Note that as this was a General Meeting there was no good reason not to answer those questions as they could not possibly prejudice the investigations by the legal authorities. This is an abuse of company law and I will be making a complaint about it.

What can shareholders do at this point? Not a lot but just await the results of the investigations and possible subsequent actions by the legal authorities. This might take many weeks, months if not years from past experience. The shares will remain suspended for the present. But I suggest shareholders should do the following:

  1. Write to Luke Johnson requesting that the company takes all possible legal steps to recover loses to the company that have resulted from the fraud from those who perpetrated the likely fraud, and in addition take steps to recover the value of shares issued to former and current directors under share option schemes that were based on the false profits that had been declared. In addition the company should examine the role of the auditors as it appears that they may have failed to pick up the accounting errors and failed to check all relevant bank balances and hence there may be a claim against them. Note: it is a lot easier for the company to sue former directors or auditors than it is for shareholders, however much they may wish to forget about it and move on.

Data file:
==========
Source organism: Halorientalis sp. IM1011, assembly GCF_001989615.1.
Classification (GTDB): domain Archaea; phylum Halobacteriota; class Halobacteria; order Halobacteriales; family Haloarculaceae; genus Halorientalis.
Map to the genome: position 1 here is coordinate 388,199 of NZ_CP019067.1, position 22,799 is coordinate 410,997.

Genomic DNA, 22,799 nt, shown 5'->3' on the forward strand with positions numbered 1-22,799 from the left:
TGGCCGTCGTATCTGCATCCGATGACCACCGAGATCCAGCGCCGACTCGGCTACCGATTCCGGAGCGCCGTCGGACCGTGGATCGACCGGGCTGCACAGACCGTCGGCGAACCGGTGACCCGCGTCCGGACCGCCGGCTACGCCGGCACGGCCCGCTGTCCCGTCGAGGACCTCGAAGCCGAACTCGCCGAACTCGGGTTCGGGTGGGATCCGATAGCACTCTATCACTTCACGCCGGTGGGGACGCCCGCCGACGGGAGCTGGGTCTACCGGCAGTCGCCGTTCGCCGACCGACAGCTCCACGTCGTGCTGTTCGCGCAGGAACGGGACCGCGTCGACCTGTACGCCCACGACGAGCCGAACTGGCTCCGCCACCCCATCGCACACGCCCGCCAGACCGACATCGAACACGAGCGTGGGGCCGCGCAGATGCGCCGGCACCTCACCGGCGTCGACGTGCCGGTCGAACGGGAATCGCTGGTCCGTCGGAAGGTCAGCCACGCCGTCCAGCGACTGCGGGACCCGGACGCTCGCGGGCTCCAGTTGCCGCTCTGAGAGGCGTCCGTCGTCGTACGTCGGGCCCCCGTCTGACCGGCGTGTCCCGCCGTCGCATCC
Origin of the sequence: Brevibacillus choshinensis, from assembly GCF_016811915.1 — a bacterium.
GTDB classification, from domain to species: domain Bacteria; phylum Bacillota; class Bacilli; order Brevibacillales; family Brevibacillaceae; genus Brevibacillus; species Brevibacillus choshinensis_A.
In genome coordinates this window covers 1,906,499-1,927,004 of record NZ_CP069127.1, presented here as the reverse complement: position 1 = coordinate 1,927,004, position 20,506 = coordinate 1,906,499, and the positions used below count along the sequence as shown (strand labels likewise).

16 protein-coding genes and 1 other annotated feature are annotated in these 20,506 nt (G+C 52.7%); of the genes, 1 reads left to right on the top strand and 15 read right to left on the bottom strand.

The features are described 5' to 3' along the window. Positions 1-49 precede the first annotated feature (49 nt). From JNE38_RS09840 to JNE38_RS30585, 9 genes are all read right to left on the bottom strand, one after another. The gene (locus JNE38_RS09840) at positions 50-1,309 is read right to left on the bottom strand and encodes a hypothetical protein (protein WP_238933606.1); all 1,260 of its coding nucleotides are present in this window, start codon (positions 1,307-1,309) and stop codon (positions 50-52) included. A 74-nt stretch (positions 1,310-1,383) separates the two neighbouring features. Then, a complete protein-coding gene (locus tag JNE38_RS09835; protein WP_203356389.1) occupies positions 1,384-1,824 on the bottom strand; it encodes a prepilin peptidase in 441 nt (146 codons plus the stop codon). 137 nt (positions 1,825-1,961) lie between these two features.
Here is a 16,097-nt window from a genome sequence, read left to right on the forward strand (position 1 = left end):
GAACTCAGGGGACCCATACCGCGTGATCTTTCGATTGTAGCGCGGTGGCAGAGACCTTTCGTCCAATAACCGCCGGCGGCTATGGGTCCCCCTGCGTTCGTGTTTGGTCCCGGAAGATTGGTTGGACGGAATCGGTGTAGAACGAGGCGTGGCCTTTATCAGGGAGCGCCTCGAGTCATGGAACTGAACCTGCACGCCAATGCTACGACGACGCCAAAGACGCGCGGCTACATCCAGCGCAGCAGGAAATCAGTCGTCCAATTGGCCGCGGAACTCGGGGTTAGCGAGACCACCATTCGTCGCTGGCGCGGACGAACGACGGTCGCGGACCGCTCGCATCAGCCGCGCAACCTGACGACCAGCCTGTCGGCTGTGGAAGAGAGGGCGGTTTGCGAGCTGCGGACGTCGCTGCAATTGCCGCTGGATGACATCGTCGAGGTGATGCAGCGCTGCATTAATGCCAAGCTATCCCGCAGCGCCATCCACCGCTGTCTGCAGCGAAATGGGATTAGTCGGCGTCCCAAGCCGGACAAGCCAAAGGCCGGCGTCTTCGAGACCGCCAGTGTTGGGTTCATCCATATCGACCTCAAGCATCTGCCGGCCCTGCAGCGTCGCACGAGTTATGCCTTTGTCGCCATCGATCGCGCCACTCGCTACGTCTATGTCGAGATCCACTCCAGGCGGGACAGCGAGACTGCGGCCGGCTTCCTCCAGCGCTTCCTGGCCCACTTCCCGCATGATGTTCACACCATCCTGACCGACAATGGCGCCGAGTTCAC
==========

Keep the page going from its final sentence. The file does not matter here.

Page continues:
2. Write to the Financial Conduct Authority stating you were induced to invest in the shares of the company based on false accounts and encourage them to pursue legal actions against those at fault accordingly. In addition as this was a case of market abuse (similar to that at Tesco), request that the company be forced to compensate the affected investors accordingly. You should also encourage them and the SFO to move as fast as possible in their investigations as they are not known for speed in such matters.

So that’s a summary of the meeting held on a gloomy wet day in London – which probably matched the mood of the shareholders present. There were members of the press there getting their views no doubt for publication in the media later.

To look on the bright side, as I have an enormously diversified portfolio I found on exiting the meeting that my overall portfolio had risen more that morning than my potential losses on Patisserie simply as the overall market picked up. I may therefore be more sanguine than others. There is a lesson there of sorts for investors, but I also consider myself relatively lucky.